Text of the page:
What does “Readily Achievable” mean?


The ADA states that facilities constructed before January 26, 1992 must remove barriers that are “easily accomplishable and able to be carried out without much difficulty or expense.” This requirement is known as “readily achievable barrier removal.” An assessment of whether or not removal of barriers at a specific site is readily achievable is a detailed process that should take into consideration the following:

  • Identification of barriers that prevent an individual from accessing goods and services at your business.
  • The scope and cost of measures necessary to remove or mitigate the barriers.
  • Careful examination of the overall financial resources of your business enterprise.
Plaza ADA Solutions will help you identify the accessibility improvements that are readily achievable, and those that are not. We will create a Barrier Removal Plan that details the nature and schedule of the required improvements.




Will I receive certification that my facility is compliant?


Our CASp can inspect your property to determine compliance with ADA laws, and lack thereof. They can also reinspect after remediation is complete to determine whether or not the improvements were completed properly. However, they will not, and cannot, issue certification that a facility is compliant. A CASp can only issue a Disability Access Inspection Certificate (DAIC), which records the inspection, but does not certify that a facility meets compliance. A Certificate is required to be issued to you with a CASp inspection report whether or not your facility is determined to meet applicable construction-related accessibility standards. This certificate shows your community that you are committed to providing equal access to everyone, regardless of disability, and that you have taken proactive steps toward acheiving that goal.




Does my CASp inspection report expire?


No. Your CASp inspection report does not expire and your “qualified defendant” status remains in place provided no additions, alterations, or improvements are made to the inspected area after you have achieved compliance. Improvements made with or without a permit affect the accessibility of the inspected area; therefore, you will need to obtain a new inspection to once again become a “qualified defendant.”




What is a CASp Report?


The CASp inspection report you receive will contain specific content in order to provide you with “qualified defendant” status. The report will state that your property either “meets applicable standards” or “inspected by a CASp.” For a site that “meets applicable standards” the inspection report will contain the following information:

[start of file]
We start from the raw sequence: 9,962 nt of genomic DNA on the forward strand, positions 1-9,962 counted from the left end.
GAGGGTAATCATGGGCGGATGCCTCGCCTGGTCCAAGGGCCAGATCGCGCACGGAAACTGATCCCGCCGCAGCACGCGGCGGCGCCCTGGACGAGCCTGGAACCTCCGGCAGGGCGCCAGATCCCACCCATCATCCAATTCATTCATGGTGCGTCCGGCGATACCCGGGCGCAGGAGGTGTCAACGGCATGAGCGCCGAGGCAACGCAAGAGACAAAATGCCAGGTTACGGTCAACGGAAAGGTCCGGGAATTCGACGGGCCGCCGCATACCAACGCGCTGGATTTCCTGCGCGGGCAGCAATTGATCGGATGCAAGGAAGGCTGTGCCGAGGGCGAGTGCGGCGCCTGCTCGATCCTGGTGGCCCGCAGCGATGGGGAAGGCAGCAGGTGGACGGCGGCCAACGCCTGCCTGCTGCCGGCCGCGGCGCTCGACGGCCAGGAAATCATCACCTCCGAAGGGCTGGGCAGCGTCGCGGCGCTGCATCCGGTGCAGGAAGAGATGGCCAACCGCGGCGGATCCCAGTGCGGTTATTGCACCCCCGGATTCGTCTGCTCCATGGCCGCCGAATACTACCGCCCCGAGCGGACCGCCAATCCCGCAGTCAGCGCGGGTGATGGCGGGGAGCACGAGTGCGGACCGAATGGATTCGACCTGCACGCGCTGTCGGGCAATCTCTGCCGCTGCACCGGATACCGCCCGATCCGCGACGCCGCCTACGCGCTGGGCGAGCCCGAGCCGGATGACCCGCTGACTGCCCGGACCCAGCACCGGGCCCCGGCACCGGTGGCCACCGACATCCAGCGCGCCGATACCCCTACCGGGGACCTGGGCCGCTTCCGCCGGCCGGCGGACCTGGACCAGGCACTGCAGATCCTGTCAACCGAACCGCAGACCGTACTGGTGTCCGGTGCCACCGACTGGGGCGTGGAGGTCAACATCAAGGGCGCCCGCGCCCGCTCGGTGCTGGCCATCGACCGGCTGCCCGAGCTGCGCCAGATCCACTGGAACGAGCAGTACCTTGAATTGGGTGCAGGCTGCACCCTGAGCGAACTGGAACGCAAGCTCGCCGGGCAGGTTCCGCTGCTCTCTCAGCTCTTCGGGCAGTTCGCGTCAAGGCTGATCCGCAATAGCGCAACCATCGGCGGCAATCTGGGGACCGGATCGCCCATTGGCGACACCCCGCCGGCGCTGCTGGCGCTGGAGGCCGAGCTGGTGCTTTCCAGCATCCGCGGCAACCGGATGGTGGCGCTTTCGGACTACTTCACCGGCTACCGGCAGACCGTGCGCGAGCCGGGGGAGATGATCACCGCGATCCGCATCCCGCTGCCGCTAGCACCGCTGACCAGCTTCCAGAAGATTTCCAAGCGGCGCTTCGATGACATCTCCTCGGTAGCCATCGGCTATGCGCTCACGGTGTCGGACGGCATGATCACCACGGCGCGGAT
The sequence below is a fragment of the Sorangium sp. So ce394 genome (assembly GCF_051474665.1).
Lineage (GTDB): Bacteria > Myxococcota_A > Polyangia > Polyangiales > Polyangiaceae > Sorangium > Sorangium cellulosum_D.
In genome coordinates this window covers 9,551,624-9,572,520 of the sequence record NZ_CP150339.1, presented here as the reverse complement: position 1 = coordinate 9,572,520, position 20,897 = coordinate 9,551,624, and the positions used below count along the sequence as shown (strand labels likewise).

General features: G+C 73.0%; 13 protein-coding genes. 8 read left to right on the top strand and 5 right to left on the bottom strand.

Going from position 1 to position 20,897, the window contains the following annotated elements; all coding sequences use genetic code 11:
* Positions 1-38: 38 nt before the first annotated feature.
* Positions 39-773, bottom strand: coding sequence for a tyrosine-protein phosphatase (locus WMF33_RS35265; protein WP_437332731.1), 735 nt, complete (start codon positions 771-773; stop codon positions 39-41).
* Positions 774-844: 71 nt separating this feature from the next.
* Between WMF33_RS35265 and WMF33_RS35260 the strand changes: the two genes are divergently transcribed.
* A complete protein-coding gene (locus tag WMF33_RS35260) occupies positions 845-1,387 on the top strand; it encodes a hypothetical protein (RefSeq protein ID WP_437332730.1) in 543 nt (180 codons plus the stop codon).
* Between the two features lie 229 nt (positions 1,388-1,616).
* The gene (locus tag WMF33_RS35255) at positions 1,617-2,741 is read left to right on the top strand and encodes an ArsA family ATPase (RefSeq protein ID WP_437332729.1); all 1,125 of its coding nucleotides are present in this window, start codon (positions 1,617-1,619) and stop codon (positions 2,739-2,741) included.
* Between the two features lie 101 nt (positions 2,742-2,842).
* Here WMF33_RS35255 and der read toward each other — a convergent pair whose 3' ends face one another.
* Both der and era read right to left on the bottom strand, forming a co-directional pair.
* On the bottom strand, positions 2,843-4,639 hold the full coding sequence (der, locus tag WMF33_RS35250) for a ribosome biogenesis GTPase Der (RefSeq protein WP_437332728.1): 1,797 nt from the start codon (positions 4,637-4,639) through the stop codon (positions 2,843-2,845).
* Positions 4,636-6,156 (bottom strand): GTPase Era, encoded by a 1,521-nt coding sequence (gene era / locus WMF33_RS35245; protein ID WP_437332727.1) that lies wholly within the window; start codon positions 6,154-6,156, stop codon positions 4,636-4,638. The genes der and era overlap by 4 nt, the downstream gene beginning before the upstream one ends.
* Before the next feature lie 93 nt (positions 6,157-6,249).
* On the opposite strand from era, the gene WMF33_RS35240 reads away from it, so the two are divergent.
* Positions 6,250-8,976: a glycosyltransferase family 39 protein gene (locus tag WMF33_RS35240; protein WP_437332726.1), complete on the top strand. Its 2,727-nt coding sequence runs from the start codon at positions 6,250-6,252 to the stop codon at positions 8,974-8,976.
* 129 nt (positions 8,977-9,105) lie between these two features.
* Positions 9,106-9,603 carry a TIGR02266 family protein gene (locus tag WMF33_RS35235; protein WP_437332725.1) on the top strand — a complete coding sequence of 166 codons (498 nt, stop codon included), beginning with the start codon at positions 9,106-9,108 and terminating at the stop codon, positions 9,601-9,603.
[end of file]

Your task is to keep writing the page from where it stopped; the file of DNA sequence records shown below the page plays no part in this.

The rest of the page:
• An identification and description of the inspected structures and areas of the site.
  • A signed and dated statement that, in the opinion of the CASp, the inspected structures and areas of the site meet construction-related accessibility standards. The statement shall clearly indicate whether the determination of the CASp includes an assessment of “readily achievable barrier removal.”
  • If a determination of “meets applicable standards” was issued in a report after corrections were made as a result of a CASp inspection, then the report shall contain a signed and dated statement by the CASp that indicates such and includes an itemized list of all corrections and dates of completion.
For a site that is “inspected by a CASp” the inspection report will contain the following information:
  • An identification and description of the inspected structures and areas of the site.
  • The date of the inspection.
  • A signed and dated statement that, in the opinion of the CASp, the inspected structures and areas of the site need correction to meet construction-related accessibility standards. The statement shall clearly indicate whether the determination of the CASp includes an assessment of “readily achievable barrier removal.”
  • An identification and description of the structures or areas of the site that need correction and the correction needed.
  • A schedule of completion for each of the corrections within a reasonable timeframe.
Plaza will work with you to establish a reasonable schedule for correction of violations. This schedule of corrections is required in order for you to have “qualified defendant” status. Along with your CASp inspection report you will receive a Disability Access Inspection Certificate. Plaza will work with you to adhere to your correction schedule, so if a claim is filed against you, you may be eligible for reduced liability for statutory damages. If you have opted to correct all violations listed in the report within the 120 days from the inspection, you are eligible for a grace period from liability for minimum statutory damages for the 120-day period if a claim is filed against you on those violations noted in your inspection report.





info@plazaada.com | 2901 W. Coast Highway, Suite 200, Newport Beach, CA 92663 | 800-987-7636